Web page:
People living near airports may be more susceptible to heart attacks and related medical issues, research has indicated.
A study led by Imperial College London analysed hospital admissions for cardiovascular diseases among residents whose homes are under Heathrow airport’s flight paths.
It found evidence of a “small increase in risk” for people who had experienced higher noise during the previous night. Men aged above 65 appeared to be particularly affected.
Researchers said aircraft noise has been found to disrupt sleep and raise blood pressure and stress hormone levels, which are factors linked to heart problems. They added: “These findings provide potential evidence that aircraft noise in the late evening and night-time may be associated with increased risk of cardiovascular hospitalisations and deaths.”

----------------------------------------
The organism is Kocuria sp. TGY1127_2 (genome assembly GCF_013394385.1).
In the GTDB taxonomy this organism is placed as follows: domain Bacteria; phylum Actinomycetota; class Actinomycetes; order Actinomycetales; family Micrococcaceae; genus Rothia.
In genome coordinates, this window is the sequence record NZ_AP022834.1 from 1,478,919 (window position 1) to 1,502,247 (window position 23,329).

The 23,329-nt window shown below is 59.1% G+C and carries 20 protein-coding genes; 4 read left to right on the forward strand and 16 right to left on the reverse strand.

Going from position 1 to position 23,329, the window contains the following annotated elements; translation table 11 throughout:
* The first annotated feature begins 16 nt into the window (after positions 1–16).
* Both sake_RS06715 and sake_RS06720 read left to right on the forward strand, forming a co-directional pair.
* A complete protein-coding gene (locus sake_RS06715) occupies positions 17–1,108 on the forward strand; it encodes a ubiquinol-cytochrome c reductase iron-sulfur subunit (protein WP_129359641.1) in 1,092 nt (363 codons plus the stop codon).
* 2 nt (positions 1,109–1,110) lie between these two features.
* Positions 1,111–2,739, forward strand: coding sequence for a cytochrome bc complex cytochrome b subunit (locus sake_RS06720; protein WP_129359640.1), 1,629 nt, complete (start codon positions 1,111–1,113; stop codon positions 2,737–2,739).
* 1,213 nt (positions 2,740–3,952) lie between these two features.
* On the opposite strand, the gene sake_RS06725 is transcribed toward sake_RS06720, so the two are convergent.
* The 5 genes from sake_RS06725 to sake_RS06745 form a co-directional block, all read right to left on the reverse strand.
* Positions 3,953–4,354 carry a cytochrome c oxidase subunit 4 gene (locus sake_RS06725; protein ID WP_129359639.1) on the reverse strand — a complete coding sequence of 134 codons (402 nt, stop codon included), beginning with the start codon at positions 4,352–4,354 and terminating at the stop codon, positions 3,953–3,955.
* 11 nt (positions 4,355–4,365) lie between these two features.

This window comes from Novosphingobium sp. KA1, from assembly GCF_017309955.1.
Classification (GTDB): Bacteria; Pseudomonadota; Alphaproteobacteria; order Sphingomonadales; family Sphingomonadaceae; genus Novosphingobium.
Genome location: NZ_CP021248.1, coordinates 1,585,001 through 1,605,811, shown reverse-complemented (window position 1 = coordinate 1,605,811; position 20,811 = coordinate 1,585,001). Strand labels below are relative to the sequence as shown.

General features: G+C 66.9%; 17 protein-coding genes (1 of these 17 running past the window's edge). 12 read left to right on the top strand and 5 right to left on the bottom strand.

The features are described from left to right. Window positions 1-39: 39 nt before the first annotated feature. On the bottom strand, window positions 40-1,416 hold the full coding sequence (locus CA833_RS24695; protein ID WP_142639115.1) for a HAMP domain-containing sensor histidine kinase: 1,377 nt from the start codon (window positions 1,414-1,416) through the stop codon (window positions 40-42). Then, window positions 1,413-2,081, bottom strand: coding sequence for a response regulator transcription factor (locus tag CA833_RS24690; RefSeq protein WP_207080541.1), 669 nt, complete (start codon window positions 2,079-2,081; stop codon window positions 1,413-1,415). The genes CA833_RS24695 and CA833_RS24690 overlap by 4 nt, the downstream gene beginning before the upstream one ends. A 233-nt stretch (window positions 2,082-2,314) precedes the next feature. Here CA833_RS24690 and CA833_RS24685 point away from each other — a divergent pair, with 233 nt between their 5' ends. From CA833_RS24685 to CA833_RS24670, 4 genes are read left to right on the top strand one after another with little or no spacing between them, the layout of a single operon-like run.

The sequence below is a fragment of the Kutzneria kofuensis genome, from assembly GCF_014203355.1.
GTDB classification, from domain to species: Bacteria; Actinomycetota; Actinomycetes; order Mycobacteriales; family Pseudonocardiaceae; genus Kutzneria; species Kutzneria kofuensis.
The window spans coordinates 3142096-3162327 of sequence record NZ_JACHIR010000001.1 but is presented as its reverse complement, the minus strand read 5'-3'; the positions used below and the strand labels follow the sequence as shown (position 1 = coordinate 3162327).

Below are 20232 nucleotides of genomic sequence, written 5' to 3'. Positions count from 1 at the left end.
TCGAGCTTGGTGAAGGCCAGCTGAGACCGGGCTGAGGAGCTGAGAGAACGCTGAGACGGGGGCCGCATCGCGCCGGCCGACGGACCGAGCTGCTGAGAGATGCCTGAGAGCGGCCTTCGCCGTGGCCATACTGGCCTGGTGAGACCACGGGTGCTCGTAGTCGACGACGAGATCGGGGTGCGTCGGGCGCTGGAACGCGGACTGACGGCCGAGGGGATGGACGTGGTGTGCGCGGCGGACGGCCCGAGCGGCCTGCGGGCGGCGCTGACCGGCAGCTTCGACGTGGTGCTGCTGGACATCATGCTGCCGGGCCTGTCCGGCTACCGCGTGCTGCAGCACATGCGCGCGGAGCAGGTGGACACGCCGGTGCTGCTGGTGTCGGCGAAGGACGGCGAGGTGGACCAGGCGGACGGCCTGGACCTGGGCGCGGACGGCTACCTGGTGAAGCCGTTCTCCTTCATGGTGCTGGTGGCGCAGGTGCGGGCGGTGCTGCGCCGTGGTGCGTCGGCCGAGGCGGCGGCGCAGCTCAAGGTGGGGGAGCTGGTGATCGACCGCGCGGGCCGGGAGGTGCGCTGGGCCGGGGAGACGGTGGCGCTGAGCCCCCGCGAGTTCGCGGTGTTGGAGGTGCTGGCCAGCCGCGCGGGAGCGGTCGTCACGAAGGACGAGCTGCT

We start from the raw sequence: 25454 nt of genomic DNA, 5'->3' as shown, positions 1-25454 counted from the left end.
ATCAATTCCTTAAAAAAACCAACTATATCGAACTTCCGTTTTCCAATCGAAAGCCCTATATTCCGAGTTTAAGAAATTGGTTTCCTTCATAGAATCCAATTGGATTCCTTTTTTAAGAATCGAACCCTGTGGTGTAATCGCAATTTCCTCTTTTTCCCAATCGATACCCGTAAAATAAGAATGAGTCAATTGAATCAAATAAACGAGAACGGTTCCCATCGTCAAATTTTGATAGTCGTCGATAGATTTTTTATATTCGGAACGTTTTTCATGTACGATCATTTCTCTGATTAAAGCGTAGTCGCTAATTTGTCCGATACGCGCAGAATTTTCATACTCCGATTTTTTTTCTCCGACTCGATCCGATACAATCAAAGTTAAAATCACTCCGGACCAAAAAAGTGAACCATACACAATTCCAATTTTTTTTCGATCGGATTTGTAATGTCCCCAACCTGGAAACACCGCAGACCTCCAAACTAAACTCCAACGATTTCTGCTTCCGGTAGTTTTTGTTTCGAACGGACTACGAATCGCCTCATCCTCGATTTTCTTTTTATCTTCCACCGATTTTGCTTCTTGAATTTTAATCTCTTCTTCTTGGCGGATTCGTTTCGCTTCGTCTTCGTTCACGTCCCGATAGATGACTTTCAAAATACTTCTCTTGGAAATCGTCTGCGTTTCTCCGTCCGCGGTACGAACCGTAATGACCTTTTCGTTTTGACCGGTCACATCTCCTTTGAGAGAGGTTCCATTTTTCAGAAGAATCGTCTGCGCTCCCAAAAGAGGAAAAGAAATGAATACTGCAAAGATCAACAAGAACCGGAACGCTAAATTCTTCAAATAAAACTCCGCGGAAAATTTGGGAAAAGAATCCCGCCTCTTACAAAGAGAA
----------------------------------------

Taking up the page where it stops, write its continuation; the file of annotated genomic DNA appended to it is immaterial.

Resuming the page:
Evidence of an association between aircraft noise and deaths due to cardiovascular diseases was limited, although this could be attributed to a small sample size.
The research was based on figures recorded between 2014 and 2018 and published in the Environment International journal.
Aircraft noise has been a contentious issue during Heathrow’s long-running bid to gain permission to build a third runway.
Modern passenger planes are quieter than previous models but there are concerns an increase in flights will cause more disturbance.
Heathrow, which supported Imperial College London with the study, says reducing the impact of noise from flights is part of its sustainability strategy.
Airport bosses say they have cut its noise footprint by 28 percent since 2006.
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